Annapolis – Road to Nowhere (Great Article)

Zalman Shoval, JCPA


* In the past, including under Prime Minister Ariel Sharon, one often heard of concessions or compromises on the territories Israel captured in the 1967 Six-Day War referred to as painful. According to Sharon, Israel was to give up something that was ours, not return something to which we have no right.

* The Israeli government has in effect relented on the Roadmap demand that the Palestinians first stop all the violence and destroy the terrorist infrastructure. Yet if one should raise in this context the question of Israeli settlements, it will be difficult to convince most Israelis that building a house or a kindergarten should be equated with suicide bombings and the killing of women and children.

* In an unimplementable “shelf agreement,” Israel will be seen to have committed itself to certain far-reaching steps that it has not implemented. On the one hand, this will be seen as the starting point for any future negotiations, and on the other hand, it will invite increasing pressure on Israel, with the added element of ongoing terror.

* When Israel originally accepted the Roadmap, it was stipulated that there would be no negotiations on the permanent status of the West Bank and Gaza (Phases 2 and 3) until the Palestinians first fulfill their security commitments in accordance with Phase 1. If those pre-conditions for negotiations from 2003 have already melted away four years later, then why shouldn’t Annapolis pre-conditions for implementation of the “shelf agreement” melt away four years from now?

* Wasn’t Annapolis touted primarily as a way to create an effective front against Iran? The U.S. National Intelligence Estimate published a few days after Annapolis made nonsense of that intention. In fact, one actually sees a rapprochement between Iran and those “moderate” Arab regimes, including Egypt and Saudi Arabia.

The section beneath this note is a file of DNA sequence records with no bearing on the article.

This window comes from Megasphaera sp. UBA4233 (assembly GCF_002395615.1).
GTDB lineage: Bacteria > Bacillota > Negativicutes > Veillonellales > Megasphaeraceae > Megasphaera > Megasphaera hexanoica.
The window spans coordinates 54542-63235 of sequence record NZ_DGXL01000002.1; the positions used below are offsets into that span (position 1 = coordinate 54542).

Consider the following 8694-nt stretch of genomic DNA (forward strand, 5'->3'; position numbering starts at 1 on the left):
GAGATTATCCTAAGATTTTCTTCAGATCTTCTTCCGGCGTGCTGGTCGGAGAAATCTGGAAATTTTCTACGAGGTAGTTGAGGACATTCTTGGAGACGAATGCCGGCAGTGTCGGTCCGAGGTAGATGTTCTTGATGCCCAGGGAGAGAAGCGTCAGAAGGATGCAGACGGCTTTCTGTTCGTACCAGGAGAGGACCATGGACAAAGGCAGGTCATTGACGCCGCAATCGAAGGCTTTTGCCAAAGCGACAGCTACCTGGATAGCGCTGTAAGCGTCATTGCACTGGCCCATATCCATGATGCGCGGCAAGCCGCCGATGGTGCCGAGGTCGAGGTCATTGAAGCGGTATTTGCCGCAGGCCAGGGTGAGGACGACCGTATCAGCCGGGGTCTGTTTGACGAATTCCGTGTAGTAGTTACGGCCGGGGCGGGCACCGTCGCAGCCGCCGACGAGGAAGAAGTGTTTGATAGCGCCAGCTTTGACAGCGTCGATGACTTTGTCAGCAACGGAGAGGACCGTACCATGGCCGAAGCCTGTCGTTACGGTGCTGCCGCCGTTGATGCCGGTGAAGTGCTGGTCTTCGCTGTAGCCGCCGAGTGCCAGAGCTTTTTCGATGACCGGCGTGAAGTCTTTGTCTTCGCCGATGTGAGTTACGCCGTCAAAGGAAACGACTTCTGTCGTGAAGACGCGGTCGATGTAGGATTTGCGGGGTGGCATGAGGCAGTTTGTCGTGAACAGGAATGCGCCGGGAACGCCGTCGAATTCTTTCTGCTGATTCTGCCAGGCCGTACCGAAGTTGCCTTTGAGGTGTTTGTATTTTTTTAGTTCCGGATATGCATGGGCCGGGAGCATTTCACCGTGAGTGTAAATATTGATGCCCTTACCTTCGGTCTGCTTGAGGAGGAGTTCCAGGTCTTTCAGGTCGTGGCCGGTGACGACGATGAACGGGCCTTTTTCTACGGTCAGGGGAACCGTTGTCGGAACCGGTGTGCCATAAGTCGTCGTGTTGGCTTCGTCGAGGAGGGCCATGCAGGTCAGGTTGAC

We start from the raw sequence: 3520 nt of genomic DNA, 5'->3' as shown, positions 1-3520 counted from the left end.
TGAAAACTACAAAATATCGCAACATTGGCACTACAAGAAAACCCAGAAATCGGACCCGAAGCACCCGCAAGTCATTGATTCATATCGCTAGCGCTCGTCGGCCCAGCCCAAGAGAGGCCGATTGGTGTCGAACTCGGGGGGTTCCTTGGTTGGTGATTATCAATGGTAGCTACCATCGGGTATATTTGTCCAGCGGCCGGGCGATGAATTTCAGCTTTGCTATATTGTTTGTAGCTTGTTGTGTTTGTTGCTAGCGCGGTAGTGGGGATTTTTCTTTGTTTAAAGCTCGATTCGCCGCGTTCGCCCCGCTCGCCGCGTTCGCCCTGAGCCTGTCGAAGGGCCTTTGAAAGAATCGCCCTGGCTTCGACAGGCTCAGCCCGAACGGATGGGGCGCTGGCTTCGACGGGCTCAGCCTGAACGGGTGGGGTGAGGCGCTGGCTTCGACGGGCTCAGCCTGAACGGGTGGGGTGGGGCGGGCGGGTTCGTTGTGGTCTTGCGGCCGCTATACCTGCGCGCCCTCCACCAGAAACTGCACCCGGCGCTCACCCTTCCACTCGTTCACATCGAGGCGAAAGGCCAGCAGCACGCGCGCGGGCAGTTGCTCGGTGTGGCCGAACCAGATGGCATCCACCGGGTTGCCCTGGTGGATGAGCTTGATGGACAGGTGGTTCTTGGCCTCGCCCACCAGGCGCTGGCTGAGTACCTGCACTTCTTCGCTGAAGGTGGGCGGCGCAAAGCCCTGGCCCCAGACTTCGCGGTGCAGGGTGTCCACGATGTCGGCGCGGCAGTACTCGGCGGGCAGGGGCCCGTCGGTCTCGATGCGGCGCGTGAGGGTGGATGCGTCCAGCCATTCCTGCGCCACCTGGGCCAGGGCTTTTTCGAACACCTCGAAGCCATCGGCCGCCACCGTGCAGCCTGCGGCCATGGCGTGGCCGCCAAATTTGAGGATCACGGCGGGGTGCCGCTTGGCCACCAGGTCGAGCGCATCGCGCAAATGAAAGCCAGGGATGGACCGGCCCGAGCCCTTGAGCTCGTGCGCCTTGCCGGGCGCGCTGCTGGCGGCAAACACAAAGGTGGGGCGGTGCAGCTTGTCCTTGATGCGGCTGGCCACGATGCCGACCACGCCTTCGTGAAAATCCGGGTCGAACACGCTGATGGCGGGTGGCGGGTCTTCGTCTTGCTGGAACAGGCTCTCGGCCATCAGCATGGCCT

“Painful concessions”; Israel was to give up something that was ours, not return something to which we have no right. In contrast, the attitude of the current government has forgone with Israel’s basic moral, historic, or legal claims to the territories.

On the Israeli side, if you fine-tune what Mr. Olmert says, this means in effect: what I really need is the process, the talks, not necessarily the outcome, so that I can present myself to the public as the leader who has to be kept in power in order to give peace a chance.

…could indeed agree on a document which will include all sorts of references to some, though not all, of the so-called core issues, although almost nothing will or can be implemented.

..Israel should be extremely concerned that once it signs a “shelf agreement,” international pressures will grow for it to be implemented even before the Palestinians fulfill their Roadmap commitments in the area of security.

Moreover, the “shelf agreement” will already affect the situation on the ground even before it is implemented.

Israel already saw in the 1990s during the Oslo process that progress in the peace process did not automatically undercut the influence of Hamas and build up the strength of a moderate Fatah. peace can be achieved under certain circumstances, even on a long-term basis, without a final, comprehensive written agreement, and there have been examples of both all through history.

February 13, 2008 | Comments »

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